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I commend Indonesia and the town of Surabaya. They went through such a devastation, yet they handled it and carried on. When I left Indonesia to fly back to the states, security was efficient and pleasant. I was greeted warmly by everyone from the ticket counter to the gate agent. Hopefully next time I come to Indonesia, I’ll be able to stay for longer than a day and do some sightseeing.

2015 It’s About Time Scholarship… It’s Here!! January 14, 2015

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Send your applications to info@theabingdonco.com

Send your applications to info@theabingdonco.com

I love this time of year. The holidays are settled down, people are still glowing from post-eggnog bliss, and the mail room is bustling with entries for my company’s annual scholarship.

The It’s About Time Scholarship is all about bringing in 1 more female to aviation. The winner gets an all expenses paid trip to the Women in Aviation Conference (this year held in Dallas): airfare, hotel, food, the whole works. And you can be from the US or Zimbabwe, it does not matter. Once at the conference, you will be introduced to key people in the industry who do everything from flying to engineering, military to civilian, business to pleasure. Oftentimes, when we have an idea to be something, we don’t always know the best road to accomplish that goal. This scholarship will take your hand and walk you down all of those roads so you can see which one fits you – or IF one fits you. The goal is to introduce a woman to the aviation industry.

It’s all about how badly do you want an all expenses paid trip to the conference? You may meet your next employer there, your new best friend, an amazing mentor or contact, who knows! I love going to conferences like WAI because you not only get to catch up with friends, new opportunities pop up at every conference – some can be a game changer. What I like about this scholarship is the entry. The entry criteria focuses on your talents. What do you enjoy doing or what are you good at? We are not all exceptional essay writers, so we don’t want to limit your entry to writing only. But if you are a writer, write in your entry!  Last year, Orla O’Dea, – a videographer – won by creating a video commercial for the scholarship. Another year, Maria Batlle – a graphic designer – created the famous “Ladies, it’s time to fly…” sticker that is now included in every watch that goes out. What can you create to help build The Abingdon Co.? In return, I’ll bring you to Dallas with me this March! Deadline is January 31st.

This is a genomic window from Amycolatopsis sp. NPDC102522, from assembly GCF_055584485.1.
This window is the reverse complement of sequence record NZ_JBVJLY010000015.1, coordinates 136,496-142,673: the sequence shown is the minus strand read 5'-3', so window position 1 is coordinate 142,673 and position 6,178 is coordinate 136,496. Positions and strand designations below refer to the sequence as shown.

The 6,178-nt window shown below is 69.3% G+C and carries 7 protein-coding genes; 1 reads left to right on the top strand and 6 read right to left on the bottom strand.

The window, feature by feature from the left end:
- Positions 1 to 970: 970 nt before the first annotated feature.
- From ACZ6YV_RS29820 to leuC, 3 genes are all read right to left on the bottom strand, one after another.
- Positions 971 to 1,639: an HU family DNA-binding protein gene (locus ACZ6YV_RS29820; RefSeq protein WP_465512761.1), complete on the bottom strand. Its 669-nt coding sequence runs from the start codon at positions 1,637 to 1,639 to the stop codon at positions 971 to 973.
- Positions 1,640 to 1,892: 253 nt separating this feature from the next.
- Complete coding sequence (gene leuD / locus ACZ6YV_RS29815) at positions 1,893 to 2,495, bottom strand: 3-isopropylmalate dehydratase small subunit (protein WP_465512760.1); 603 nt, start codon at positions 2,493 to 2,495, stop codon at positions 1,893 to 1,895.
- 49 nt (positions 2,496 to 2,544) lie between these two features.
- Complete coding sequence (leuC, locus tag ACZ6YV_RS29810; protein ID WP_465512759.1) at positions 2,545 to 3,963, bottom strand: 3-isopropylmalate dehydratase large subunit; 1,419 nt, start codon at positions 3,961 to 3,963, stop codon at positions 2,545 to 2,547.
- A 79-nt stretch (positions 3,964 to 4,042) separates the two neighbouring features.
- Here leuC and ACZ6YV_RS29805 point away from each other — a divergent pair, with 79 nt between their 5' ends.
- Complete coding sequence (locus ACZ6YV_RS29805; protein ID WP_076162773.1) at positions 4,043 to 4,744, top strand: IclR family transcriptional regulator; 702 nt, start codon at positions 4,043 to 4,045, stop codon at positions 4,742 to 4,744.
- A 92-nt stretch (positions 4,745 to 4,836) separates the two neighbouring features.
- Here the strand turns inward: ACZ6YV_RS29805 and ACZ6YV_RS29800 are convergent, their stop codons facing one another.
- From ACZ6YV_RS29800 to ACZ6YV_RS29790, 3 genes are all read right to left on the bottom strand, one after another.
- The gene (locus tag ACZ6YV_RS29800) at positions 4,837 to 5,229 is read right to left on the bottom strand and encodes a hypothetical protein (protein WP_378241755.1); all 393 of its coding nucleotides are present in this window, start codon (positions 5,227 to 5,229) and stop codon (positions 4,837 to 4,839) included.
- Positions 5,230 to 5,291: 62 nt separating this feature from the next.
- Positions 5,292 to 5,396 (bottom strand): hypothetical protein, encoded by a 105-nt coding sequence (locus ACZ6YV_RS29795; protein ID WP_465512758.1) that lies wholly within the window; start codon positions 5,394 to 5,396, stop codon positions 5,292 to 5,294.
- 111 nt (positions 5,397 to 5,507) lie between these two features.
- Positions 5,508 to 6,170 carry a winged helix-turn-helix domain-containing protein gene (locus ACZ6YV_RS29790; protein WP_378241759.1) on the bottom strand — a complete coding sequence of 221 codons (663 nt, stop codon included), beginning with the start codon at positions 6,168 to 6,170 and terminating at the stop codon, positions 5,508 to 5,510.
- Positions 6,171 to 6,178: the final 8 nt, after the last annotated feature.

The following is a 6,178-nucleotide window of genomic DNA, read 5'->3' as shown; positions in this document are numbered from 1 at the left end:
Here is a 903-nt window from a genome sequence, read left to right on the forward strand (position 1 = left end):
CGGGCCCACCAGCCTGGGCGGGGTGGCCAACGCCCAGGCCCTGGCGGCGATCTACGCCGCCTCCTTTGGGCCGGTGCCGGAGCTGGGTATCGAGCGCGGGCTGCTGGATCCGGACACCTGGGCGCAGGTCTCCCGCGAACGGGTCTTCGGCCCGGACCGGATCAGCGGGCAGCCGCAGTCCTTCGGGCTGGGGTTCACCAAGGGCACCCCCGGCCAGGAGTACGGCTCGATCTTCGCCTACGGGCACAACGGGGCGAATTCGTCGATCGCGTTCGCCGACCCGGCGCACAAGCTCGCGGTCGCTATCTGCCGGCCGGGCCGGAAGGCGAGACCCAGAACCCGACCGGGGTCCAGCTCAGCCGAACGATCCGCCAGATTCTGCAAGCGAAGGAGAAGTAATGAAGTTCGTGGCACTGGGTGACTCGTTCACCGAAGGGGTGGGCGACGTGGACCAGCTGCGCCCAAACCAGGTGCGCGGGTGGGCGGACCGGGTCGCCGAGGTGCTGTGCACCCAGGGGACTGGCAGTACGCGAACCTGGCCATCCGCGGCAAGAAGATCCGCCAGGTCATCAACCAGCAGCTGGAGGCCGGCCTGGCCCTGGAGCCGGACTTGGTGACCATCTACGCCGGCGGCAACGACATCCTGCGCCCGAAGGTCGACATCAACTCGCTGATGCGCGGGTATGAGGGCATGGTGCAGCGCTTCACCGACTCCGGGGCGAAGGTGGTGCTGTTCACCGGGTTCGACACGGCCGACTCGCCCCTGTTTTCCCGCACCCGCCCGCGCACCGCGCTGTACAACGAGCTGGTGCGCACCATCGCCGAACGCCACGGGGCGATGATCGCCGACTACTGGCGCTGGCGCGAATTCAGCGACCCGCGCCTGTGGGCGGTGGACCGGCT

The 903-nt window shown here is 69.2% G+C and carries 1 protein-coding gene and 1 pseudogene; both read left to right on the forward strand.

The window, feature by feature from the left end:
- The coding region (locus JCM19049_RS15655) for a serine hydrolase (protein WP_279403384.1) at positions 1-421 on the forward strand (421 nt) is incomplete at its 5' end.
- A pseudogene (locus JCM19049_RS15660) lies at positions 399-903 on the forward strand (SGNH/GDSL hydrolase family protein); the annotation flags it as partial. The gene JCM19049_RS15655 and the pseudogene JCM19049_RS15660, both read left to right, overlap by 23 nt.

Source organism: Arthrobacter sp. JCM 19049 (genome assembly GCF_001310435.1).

AOPA Forgets Us Women Pilots… Again December 29, 2014

Posted by Abingdon in Flight, Watch.
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This month's edition features an article on the history of pilot watches, but fails to include the ladies.

December’s edition features an article on the history of pilot watches, but fails to include the ladies.

The Aircraft Owners and Pilots Association. They are the largest advocacy/lobby group for aviation and the most frequent sender of solicitations to my physical mail address. Next year will be my 8th year as a female AOPA member and as a valued member, I get their magazine each month.

December’s edition included an article titled, Time Flies, written by Tom Horne. It is an article written about the history of pilot’s watches and what is offered today. Where was any mention of women flying or watches for women pilots? Why perpetuate the stereotype that women don’t fly by not including them in every corner possible? This same edition of AOPA Pilot Magazine had a letter from the president, Mark Baker, saying, “This is a time when GA desperately needs to grow.” Hello? We’re here. We’re female. We make up 51% of the population. And we like to fly!

Let’s look at the stats, AOPA – women make up 6-7% of the aviation industry. If the industry is in desperate need of growth (which I agree with you, Mr. Baker), then why not be an advocate for women in aviation in your publication? And not just during March, the only month of the year when everyone focuses on women in aviation, but during the whole year round. Every so often, AOPA includes an article on some group working to grow women in the industry as if the organization is trying to appease us ladies with a small apologetic token of an article. I shouldn’t have to feel like my industry is against me, so why does AOPA make me feel like this?